Rufus Saxton

Medal of Honor citation:

Rank and Organization: Brigadier General, U.S. Volunteers.
Place and date: The Shenandoah Valley Campaign at Harpers Ferry, Va., 26 to May 30, 1862.
Entered service at: Deerfield, Mass.
Birth: Greenfield, Mass.
Date of issue: April 25, 1893.

Citation:
Distinguished gallantry and good conduct in the defense.

Rufus Saxton was born on October 19, 1824, in Greenfield, Massachusetts. He attended nearby Deerfield Academy and worked on a farm until, at the age of twenty, he received an appointment to West Point from which he was graduated in the class of 1849. Saxton's appointment was to the artillery with which he served against the Florida Seminoles, on the Northern Pacific Railroad survey, in garrison at various points, on coast survey in the East, as an instructor of artillery tactics at West Point, and on European duty. During this period he patented a self-registering thermometer for deep-sea soundings. When war came in 1861 Saxton was in command of an artillery detachment at the St. Louis arsenal, but after assisting General Nathaniel Lyon in dispersing the disloyal Missouri State Guard at Camp Jackson, he became Lyon's chief quartermaster. He then joined George McClellan's staff in West Virginia and later accompanied the Port Royal expedition as quartermaster. He was appointed a brigadier general of volunteers as of April 15, 1862, and commanded the defenses of Harpers Ferry in May and June. During the balance of the war he commanded at various points in the South under a multiplicity of formal titles; however, his principal occupation was the enlistment and organization of Negroes, principally ex-slaves, into the Federal army. At the end of hostilities he passed naturally into the newly created Freedmen's Bureau, acting as its assistant commissioner for the states of South Carolina, Georgia, and Florida until January, 1866, when he was mustered out of the volunteers. He had been brevetted major general in the volunteers and brigadier general in the Regular Army. He returned, with grade of major, to the Quartermaster's Department, where he served faithfully and competently in various districts and departments across the nation for twenty-two years. He became lieutenant colonel and deputy quartermaster general in 1872, and colonel and assistant quartermaster general in 1882. For the last five years of his service he headed the quartermaster depot in Jeffersonville, Kentucky. After his retirement on October 19, 1888, General Saxton made his home in Washington. He died there on February 23, 1908, and was buried in Arlington National Cemetery.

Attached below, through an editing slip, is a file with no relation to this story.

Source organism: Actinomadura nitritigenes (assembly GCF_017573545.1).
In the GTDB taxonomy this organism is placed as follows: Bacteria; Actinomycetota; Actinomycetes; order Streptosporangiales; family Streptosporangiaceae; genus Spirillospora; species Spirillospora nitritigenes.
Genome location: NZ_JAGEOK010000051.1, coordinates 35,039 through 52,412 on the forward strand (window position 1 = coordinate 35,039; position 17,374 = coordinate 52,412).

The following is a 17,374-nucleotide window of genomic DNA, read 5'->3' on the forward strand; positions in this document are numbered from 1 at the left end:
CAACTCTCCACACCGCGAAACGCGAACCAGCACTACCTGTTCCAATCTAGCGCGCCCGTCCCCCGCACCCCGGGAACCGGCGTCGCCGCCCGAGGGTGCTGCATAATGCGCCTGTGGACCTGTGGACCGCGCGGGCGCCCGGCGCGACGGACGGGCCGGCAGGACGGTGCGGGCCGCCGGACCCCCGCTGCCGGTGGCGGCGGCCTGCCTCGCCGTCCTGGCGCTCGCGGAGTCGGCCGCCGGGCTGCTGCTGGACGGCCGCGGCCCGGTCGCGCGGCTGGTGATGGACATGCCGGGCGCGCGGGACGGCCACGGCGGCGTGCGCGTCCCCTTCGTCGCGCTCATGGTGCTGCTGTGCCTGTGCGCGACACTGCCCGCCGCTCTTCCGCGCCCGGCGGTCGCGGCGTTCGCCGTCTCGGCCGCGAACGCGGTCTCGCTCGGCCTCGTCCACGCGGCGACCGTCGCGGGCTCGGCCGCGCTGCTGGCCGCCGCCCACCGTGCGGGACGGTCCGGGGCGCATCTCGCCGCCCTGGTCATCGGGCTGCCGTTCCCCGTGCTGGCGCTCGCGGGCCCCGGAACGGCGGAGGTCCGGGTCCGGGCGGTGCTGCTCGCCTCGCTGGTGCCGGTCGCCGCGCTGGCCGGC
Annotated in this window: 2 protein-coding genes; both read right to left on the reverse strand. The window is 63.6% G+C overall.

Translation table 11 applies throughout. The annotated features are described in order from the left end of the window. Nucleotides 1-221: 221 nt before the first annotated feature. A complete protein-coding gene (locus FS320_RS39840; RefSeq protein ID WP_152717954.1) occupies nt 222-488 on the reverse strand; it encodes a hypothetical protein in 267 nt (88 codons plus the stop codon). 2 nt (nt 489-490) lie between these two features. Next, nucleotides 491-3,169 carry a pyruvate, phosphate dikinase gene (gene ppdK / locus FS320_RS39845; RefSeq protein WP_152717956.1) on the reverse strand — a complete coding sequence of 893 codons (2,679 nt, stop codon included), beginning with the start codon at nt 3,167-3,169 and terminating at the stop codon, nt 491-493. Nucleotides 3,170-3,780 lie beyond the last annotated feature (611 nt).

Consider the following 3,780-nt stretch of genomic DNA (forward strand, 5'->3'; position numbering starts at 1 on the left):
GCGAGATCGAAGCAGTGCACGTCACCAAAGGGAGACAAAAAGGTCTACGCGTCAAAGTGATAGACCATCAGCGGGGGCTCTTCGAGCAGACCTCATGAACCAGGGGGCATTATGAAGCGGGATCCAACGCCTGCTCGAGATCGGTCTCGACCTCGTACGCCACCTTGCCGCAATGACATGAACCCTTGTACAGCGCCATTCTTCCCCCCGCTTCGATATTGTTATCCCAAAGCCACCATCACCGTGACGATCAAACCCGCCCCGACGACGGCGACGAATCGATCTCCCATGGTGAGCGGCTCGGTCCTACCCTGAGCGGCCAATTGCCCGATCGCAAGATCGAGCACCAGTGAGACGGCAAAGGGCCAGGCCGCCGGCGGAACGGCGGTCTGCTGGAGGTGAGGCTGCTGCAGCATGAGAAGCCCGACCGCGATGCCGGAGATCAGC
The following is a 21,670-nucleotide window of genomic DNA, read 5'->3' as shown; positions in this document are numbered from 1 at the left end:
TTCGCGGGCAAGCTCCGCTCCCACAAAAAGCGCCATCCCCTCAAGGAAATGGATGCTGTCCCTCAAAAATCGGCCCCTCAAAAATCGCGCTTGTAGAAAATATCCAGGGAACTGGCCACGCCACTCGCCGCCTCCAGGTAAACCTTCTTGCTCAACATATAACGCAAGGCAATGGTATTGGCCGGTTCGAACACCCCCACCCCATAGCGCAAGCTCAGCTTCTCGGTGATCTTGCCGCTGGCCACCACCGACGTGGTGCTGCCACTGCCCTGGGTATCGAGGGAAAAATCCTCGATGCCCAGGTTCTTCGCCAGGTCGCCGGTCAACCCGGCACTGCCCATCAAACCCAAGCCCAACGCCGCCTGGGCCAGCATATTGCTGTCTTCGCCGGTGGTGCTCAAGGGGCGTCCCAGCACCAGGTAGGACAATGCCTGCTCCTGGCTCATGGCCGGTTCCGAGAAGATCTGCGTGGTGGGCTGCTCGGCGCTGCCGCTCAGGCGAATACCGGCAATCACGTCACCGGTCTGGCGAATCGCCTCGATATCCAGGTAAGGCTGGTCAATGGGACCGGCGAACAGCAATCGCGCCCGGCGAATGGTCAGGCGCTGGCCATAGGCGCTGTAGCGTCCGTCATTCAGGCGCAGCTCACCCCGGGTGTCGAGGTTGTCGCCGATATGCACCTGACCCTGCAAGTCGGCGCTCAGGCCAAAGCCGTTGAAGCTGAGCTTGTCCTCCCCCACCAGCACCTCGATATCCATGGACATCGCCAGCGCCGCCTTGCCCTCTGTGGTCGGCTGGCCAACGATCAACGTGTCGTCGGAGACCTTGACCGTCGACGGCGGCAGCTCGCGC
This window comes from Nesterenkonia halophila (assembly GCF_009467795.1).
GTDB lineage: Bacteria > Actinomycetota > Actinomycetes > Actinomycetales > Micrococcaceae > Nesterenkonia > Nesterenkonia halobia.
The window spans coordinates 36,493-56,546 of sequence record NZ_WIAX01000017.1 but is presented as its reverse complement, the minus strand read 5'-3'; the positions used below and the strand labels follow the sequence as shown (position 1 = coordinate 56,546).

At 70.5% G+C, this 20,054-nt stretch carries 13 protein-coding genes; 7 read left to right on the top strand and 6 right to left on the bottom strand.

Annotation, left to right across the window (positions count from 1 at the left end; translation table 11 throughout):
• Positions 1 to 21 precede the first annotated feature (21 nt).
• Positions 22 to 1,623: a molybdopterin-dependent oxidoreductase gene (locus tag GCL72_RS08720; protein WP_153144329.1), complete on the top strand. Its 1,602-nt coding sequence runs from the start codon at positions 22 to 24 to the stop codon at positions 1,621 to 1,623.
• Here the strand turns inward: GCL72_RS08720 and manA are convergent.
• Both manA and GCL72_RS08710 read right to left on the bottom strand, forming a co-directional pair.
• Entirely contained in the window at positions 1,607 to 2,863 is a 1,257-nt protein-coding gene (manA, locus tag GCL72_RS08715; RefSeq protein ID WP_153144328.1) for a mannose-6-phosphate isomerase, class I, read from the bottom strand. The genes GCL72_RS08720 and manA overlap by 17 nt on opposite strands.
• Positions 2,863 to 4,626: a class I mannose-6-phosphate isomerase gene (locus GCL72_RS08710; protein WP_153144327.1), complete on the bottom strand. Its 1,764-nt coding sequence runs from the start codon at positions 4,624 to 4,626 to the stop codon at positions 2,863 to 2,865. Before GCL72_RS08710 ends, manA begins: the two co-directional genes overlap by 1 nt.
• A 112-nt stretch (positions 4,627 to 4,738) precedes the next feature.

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Reference: Generals in Blue. Lives of the Union Commanders by Ezra J. Warner. Louisiana State University Press. Baton Rouge.